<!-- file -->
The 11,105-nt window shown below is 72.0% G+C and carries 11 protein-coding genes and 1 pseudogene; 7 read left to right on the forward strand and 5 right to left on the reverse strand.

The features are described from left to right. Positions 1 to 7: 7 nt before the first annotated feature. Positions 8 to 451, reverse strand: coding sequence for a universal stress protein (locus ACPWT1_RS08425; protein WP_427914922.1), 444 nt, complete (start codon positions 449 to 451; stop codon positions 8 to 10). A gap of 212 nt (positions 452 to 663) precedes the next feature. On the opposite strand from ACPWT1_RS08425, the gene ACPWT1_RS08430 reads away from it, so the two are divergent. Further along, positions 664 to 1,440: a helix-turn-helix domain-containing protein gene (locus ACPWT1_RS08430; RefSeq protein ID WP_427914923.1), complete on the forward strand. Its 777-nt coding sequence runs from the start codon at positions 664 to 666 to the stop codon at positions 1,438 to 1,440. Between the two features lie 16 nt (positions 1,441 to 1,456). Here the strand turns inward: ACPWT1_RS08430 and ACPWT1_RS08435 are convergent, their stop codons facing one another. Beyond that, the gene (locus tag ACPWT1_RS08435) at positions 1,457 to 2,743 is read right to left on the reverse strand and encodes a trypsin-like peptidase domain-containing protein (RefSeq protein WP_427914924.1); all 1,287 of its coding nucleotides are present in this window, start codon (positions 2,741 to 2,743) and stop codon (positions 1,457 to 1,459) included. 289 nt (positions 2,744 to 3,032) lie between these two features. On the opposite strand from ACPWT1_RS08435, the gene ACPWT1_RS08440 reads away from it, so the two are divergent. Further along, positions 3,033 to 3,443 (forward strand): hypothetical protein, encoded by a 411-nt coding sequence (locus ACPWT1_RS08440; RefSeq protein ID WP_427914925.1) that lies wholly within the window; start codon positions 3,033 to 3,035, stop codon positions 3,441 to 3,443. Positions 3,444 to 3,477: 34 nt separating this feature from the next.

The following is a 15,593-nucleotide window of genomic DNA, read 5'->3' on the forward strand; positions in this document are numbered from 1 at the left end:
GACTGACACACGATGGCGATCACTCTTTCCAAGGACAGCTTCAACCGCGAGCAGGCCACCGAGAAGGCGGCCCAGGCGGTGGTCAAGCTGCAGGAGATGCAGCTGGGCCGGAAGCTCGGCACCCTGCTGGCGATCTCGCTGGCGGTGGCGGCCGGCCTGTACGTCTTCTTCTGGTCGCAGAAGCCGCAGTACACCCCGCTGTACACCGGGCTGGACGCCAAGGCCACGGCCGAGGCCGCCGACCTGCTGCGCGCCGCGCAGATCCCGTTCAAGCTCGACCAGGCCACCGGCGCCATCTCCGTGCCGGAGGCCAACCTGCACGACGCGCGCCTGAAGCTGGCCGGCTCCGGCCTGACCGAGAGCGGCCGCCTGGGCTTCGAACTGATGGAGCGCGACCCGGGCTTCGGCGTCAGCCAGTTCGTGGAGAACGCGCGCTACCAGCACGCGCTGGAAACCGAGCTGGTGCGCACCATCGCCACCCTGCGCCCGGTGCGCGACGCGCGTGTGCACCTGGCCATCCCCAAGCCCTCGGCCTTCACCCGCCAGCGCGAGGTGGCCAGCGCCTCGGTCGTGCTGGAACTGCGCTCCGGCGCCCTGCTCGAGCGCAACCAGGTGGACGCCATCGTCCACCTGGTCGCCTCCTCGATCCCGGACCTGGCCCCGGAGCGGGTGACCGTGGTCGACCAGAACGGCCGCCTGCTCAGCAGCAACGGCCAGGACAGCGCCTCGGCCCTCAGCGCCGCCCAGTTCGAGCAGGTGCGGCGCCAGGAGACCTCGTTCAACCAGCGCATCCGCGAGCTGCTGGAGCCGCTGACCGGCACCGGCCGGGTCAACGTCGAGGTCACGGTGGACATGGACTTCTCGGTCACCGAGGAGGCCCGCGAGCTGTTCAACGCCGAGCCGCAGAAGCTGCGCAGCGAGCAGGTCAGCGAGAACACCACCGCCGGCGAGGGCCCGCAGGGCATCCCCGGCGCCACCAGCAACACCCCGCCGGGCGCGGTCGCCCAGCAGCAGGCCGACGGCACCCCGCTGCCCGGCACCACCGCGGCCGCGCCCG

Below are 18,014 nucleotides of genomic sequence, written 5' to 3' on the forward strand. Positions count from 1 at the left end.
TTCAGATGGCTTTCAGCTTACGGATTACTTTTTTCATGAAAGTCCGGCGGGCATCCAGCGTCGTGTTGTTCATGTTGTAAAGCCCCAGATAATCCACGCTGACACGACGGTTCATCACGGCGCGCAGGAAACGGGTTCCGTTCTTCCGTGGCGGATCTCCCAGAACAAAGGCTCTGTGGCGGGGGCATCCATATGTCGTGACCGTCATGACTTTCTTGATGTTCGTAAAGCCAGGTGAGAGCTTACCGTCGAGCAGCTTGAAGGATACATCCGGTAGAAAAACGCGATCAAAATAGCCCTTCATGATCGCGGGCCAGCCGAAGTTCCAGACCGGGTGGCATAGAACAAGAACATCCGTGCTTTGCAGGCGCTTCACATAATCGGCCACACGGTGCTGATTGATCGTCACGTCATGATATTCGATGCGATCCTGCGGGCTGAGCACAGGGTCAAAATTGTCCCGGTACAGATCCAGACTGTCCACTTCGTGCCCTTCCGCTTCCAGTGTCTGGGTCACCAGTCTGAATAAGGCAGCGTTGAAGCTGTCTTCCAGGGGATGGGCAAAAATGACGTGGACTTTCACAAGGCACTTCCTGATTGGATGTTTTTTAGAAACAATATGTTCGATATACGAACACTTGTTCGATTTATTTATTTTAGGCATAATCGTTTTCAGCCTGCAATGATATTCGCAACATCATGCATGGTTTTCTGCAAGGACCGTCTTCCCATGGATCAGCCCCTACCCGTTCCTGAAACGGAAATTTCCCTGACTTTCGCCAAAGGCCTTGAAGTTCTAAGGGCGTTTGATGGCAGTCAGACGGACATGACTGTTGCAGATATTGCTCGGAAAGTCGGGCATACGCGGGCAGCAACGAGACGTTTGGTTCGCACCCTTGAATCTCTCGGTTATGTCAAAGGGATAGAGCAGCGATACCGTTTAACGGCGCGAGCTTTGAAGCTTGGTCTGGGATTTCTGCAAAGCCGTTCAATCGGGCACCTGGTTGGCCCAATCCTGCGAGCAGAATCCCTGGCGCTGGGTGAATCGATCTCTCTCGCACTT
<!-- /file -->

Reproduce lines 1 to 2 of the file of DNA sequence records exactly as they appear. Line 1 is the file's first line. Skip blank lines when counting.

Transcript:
The 11,105-nt window shown below is 72.0% G+C and carries 11 protein-coding genes and 1 pseudogene; 7 read left to right on the forward strand and 5 right to left on the reverse strand.

The features are described from left to right. Positions 1 to 7: 7 nt before the first annotated feature. Positions 8 to 451, reverse strand: coding sequence for a universal stress protein (locus ACPWT1_RS08425; protein WP_427914922.1), 444 nt, complete (start codon positions 449 to 451; stop codon positions 8 to 10). A gap of 212 nt (positions 452 to 663) precedes the next feature. On the opposite strand from ACPWT1_RS08425, the gene ACPWT1_RS08430 reads away from it, so the two are divergent. Further along, positions 664 to 1,440: a helix-turn-helix domain-containing protein gene (locus ACPWT1_RS08430; RefSeq protein ID WP_427914923.1), complete on the forward strand. Its 777-nt coding sequence runs from the start codon at positions 664 to 666 to the stop codon at positions 1,438 to 1,440. Between the two features lie 16 nt (positions 1,441 to 1,456). Here the strand turns inward: ACPWT1_RS08430 and ACPWT1_RS08435 are convergent, their stop codons facing one another. Beyond that, the gene (locus tag ACPWT1_RS08435) at positions 1,457 to 2,743 is read right to left on the reverse strand and encodes a trypsin-like peptidase domain-containing protein (RefSeq protein WP_427914924.1); all 1,287 of its coding nucleotides are present in this window, start codon (positions 2,741 to 2,743) and stop codon (positions 1,457 to 1,459) included. 289 nt (positions 2,744 to 3,032) lie between these two features. On the opposite strand from ACPWT1_RS08435, the gene ACPWT1_RS08440 reads away from it, so the two are divergent. Further along, positions 3,033 to 3,443 (forward strand): hypothetical protein, encoded by a 411-nt coding sequence (locus ACPWT1_RS08440; RefSeq protein ID WP_427914925.1) that lies wholly within the window; start codon positions 3,033 to 3,035, stop codon positions 3,441 to 3,443. Positions 3,444 to 3,477: 34 nt separating this feature from the next.